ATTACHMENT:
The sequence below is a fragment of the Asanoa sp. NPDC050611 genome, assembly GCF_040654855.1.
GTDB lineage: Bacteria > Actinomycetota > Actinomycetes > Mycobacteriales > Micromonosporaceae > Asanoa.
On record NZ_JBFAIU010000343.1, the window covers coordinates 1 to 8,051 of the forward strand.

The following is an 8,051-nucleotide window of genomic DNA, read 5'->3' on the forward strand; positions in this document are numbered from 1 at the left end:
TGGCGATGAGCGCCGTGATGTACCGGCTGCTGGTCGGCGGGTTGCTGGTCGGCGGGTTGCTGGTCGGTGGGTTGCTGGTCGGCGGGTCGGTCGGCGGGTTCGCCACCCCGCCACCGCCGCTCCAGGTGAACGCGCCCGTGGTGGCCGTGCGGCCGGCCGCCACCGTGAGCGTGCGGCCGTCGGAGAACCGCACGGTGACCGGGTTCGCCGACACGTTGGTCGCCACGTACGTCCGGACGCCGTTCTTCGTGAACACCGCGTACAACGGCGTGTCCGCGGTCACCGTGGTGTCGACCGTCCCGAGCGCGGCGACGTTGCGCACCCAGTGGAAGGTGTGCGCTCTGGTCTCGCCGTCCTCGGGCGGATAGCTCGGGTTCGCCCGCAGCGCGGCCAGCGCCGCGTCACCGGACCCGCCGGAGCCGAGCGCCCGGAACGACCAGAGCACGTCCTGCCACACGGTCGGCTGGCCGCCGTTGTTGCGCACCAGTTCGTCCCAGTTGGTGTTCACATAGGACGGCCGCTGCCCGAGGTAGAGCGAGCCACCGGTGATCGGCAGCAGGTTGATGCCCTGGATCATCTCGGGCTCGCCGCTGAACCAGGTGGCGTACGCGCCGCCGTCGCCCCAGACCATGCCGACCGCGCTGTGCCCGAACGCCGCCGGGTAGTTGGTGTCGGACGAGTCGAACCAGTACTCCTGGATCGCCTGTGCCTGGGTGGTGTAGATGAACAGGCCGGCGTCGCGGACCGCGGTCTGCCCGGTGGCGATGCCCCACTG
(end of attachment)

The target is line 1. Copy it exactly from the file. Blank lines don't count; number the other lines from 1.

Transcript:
The sequence below is a fragment of the Asanoa sp. NPDC050611 genome, assembly GCF_040654855.1.